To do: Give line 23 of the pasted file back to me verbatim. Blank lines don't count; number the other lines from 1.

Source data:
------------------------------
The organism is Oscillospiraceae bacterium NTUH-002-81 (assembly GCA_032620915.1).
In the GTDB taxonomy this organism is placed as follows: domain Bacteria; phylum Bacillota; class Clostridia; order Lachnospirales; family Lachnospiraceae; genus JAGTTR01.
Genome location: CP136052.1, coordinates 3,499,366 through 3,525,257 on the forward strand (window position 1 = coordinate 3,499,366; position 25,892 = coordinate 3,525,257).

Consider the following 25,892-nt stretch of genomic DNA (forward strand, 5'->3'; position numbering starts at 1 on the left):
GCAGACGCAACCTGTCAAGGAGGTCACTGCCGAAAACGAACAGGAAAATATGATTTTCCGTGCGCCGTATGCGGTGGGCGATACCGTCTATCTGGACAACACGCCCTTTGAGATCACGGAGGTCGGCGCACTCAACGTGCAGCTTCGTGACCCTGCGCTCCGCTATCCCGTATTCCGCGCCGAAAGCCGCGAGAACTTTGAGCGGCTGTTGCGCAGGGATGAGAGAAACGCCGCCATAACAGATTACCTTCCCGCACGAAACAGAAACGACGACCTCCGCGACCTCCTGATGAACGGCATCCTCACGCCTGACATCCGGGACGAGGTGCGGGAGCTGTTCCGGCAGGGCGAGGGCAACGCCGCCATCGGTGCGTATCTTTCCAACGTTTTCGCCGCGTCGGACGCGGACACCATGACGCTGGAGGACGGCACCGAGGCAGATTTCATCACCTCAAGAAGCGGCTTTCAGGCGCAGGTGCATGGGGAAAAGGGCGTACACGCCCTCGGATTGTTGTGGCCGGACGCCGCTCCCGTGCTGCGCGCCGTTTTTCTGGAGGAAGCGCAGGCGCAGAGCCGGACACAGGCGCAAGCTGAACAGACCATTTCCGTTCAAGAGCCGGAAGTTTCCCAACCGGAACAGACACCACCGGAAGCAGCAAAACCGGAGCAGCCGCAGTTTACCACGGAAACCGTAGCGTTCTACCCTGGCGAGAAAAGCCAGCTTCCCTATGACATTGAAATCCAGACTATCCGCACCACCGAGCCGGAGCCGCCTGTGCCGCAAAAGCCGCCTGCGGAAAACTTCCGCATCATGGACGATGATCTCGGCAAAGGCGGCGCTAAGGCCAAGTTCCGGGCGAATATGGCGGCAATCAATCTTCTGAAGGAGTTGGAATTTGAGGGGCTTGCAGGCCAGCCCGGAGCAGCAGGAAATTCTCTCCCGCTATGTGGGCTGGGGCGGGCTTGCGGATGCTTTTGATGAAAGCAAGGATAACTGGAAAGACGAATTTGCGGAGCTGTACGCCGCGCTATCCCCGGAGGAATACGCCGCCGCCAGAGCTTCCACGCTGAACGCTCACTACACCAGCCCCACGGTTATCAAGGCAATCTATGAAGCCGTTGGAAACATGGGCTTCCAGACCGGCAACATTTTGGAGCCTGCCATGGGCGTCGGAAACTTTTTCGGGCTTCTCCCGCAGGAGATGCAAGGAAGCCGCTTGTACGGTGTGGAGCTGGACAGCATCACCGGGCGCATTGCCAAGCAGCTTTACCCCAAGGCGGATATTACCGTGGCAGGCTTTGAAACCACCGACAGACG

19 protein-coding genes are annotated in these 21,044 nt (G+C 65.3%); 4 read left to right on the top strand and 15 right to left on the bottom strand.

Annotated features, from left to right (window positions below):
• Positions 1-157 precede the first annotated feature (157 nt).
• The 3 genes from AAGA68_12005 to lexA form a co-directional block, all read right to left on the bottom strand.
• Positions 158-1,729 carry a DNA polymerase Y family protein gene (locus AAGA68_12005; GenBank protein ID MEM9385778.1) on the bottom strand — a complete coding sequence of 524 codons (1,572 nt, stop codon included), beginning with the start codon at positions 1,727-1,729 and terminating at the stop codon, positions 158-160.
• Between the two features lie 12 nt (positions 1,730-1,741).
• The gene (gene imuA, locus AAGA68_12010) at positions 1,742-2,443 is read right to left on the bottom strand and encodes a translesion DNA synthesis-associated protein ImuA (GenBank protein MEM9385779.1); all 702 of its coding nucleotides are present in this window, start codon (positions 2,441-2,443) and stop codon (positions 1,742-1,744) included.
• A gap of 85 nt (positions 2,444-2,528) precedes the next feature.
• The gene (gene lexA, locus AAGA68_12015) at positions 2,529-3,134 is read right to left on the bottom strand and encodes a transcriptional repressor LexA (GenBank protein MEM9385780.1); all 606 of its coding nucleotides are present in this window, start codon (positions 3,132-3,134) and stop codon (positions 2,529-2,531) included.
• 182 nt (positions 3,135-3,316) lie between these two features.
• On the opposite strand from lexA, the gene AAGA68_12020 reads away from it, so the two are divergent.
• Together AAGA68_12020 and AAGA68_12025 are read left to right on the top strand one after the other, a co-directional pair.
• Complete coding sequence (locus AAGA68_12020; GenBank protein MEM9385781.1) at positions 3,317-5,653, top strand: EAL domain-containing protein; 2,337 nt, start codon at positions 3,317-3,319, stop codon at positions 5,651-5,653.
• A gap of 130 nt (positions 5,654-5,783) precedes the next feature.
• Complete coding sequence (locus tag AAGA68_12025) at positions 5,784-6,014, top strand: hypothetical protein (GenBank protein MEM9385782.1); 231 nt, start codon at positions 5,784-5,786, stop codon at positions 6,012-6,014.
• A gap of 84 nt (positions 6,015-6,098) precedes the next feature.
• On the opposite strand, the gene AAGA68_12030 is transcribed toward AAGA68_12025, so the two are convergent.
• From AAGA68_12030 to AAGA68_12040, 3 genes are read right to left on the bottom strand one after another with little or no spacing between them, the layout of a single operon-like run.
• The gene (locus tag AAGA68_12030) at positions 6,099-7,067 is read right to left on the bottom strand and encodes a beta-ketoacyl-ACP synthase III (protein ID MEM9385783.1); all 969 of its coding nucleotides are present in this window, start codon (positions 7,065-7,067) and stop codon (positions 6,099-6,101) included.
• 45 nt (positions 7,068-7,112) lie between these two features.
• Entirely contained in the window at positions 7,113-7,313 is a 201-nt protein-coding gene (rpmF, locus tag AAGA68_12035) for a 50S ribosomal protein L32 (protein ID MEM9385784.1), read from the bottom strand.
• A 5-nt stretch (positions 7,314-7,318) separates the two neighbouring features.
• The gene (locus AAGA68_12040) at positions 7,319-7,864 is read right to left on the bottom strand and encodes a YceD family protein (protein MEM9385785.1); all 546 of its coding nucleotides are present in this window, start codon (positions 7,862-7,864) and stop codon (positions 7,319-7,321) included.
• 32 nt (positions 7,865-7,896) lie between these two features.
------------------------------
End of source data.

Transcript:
• From AAGA68_12030 to AAGA68_12040, 3 genes are read right to left on the bottom strand one after another with little or no spacing between them, the layout of a single operon-like run.